I create light pieces - lampshades - by slip casting bone china. The hand-casting process creates organic irregularities, making each one unique, looking as if it has grown, rather than been made. Although light, they are surprisingly strong, with a gentle translucency that provides a warm soft glow of illumination. When the lamp is off they have a beautiful matt white textured surface, like a shell. The addition of paper pulp to the slip means that it is possible to produce exceptionally thin and translucent shades. Even the large pieces weigh only around one kilogram.
Sarah Jenkins studio ceramics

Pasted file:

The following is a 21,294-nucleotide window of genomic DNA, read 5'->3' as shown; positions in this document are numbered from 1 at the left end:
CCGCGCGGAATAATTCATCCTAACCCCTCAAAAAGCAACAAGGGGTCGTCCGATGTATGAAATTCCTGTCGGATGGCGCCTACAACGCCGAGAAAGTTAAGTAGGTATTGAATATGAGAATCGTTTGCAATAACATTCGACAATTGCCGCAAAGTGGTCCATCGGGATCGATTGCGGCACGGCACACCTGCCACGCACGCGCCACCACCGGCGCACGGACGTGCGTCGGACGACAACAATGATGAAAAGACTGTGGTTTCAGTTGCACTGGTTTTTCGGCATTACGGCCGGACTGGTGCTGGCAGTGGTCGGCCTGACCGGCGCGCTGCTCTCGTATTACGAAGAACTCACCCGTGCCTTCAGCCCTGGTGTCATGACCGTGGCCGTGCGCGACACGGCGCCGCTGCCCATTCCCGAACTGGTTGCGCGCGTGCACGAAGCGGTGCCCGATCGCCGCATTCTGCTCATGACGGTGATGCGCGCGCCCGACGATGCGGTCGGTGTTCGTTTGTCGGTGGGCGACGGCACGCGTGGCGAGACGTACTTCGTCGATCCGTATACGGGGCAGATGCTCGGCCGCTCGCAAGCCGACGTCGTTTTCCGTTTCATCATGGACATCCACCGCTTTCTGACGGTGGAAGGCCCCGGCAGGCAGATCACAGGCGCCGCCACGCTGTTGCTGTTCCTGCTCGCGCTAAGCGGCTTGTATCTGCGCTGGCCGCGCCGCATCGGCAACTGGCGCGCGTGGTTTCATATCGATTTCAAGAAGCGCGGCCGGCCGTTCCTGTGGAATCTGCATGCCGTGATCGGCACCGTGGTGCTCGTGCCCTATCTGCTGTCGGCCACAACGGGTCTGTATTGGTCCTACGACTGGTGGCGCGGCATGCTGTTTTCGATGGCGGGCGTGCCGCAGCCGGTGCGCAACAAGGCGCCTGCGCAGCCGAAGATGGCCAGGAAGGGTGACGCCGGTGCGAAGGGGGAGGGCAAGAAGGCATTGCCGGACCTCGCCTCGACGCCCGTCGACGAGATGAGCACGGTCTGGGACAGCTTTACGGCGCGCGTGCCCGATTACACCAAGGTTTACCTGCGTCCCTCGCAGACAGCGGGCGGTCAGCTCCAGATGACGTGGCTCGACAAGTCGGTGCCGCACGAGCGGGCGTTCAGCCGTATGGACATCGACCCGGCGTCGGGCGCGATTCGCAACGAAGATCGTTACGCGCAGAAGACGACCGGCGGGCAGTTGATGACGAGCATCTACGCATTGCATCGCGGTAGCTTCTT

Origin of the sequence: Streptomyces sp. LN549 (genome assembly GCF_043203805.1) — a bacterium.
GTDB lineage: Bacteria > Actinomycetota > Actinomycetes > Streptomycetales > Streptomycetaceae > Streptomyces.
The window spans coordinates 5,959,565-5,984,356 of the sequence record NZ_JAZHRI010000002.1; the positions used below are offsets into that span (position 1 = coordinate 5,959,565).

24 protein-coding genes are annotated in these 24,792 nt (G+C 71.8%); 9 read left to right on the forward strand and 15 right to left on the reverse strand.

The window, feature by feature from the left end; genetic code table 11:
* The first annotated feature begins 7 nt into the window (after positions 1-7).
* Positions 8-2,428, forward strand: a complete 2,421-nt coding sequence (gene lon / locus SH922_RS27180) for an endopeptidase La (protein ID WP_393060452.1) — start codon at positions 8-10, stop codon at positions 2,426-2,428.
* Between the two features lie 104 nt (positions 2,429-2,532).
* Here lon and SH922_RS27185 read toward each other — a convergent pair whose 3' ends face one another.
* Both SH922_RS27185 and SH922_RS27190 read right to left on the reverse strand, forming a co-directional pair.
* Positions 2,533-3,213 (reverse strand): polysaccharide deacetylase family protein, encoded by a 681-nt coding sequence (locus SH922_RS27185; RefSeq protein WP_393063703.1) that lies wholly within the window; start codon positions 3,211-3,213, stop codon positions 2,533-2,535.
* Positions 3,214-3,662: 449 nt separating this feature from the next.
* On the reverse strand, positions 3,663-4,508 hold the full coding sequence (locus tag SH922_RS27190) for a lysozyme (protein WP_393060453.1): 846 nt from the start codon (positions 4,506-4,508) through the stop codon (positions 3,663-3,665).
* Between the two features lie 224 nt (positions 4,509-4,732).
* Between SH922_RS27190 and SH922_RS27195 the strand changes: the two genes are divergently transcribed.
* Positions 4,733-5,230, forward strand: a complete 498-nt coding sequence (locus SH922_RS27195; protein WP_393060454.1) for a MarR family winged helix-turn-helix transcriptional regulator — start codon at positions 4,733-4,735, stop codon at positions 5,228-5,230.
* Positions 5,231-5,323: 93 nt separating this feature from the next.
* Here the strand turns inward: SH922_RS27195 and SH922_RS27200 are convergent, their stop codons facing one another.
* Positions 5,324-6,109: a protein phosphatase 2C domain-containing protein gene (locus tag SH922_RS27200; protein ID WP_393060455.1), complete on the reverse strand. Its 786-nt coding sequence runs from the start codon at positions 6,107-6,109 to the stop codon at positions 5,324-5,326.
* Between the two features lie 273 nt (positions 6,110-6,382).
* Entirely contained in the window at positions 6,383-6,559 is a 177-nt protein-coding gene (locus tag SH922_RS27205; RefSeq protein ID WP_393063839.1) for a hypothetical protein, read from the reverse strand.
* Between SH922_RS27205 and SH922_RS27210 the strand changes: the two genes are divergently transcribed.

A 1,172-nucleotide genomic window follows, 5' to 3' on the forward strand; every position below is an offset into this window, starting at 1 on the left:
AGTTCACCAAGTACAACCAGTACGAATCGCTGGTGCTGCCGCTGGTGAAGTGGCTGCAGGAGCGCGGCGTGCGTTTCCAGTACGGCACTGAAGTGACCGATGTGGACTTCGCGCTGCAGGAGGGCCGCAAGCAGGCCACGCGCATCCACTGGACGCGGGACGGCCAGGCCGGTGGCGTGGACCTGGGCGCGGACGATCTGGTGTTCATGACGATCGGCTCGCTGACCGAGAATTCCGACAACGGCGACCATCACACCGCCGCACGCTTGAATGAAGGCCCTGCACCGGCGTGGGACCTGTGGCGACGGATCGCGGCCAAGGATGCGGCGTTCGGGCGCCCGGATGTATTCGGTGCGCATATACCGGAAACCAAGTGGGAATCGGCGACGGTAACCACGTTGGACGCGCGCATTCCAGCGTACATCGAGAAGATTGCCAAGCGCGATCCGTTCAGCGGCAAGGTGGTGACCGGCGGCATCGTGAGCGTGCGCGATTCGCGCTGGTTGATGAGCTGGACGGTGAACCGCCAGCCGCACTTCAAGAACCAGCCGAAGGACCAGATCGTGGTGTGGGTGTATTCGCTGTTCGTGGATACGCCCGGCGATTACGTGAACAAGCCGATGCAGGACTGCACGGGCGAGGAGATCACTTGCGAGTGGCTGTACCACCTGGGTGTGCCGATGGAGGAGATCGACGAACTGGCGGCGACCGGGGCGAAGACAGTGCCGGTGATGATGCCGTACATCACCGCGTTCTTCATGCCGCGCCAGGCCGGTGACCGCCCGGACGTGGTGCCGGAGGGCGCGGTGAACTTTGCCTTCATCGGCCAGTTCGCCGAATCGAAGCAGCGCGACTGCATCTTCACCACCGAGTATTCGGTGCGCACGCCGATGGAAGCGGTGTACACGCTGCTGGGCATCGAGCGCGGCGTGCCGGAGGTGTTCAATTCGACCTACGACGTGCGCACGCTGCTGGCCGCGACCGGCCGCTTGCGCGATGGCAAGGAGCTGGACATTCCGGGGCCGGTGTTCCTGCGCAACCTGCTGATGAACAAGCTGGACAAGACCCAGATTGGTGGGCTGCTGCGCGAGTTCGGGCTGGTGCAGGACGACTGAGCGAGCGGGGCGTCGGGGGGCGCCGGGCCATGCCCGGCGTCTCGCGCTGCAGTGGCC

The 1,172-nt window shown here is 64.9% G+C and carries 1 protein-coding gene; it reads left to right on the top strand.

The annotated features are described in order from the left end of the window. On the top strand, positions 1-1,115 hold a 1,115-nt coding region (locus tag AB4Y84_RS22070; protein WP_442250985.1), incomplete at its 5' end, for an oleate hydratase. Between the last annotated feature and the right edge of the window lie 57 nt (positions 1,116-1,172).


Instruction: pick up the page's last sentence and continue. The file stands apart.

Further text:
July Open Studios
'From my studio in a shallow dip of rolling farmland, I witness the enduring landscape exposed to the weather, the changing seasons, and passing of the sun. I glimpse the progress of wild creatures in the margins and ponder on the various traces of human life.'
This was an earlier attempt to describe the why and wherefore of my work. Is it still true? As usual, I find definition eludes me, although those words are at least in part true, I find my work is more abstracted now, more internalised. With each piece of work I am on a quest for the right resonating frequency, something human, something describing nature and the rightness of it. A kind of truth.